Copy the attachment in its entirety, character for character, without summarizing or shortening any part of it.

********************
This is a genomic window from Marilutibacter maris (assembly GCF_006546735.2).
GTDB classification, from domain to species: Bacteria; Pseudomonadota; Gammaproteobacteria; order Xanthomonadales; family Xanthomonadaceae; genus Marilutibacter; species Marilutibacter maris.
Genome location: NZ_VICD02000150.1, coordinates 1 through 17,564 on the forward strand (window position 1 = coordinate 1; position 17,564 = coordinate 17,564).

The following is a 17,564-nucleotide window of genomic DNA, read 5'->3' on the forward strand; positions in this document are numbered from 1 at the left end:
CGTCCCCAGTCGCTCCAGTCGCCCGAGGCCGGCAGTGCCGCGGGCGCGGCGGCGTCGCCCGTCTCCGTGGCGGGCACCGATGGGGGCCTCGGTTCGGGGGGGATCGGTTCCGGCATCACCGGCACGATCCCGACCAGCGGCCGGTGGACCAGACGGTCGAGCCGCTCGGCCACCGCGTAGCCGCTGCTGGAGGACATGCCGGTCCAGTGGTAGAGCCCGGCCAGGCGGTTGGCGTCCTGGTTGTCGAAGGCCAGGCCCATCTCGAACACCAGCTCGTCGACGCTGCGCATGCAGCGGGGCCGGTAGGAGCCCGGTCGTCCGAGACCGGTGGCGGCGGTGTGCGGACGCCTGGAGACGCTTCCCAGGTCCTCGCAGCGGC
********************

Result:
This is a genomic window from Marilutibacter maris (assembly GCF_006546735.2).
GTDB classification, from domain to species: Bacteria; Pseudomonadota; Gammaproteobacteria; order Xanthomonadales; family Xanthomonadaceae; genus Marilutibacter; species Marilutibacter maris.
Genome location: NZ_VICD02000150.1, coordinates 1 through 17,564 on the forward strand (window position 1 = coordinate 1; position 17,564 = coordinate 17,564).

The following is a 17,564-nucleotide window of genomic DNA, read 5'->3' on the forward strand; positions in this document are numbered from 1 at the left end:
CGTCCCCAGTCGCTCCAGTCGCCCGAGGCCGGCAGTGCCGCGGGCGCGGCGGCGTCGCCCGTCTCCGTGGCGGGCACCGATGGGGGCCTCGGTTCGGGGGGGATCGGTTCCGGCATCACCGGCACGATCCCGACCAGCGGCCGGTGGACCAGACGGTCGAGCCGCTCGGCCACCGCGTAGCCGCTGCTGGAGGACATGCCGGTCCAGTGGTAGAGCCCGGCCAGGCGGTTGGCGTCCTGGTTGTCGAAGGCCAGGCCCATCTCGAACACCAGCTCGTCGACGCTGCGCATGCAGCGGGGCCGGTAGGAGCCCGGTCGTCCGAGACCGGTGGCGGCGGTGTGCGGACGCCTGGAGACGCTTCCCAGGTCCTCGCAGCGGC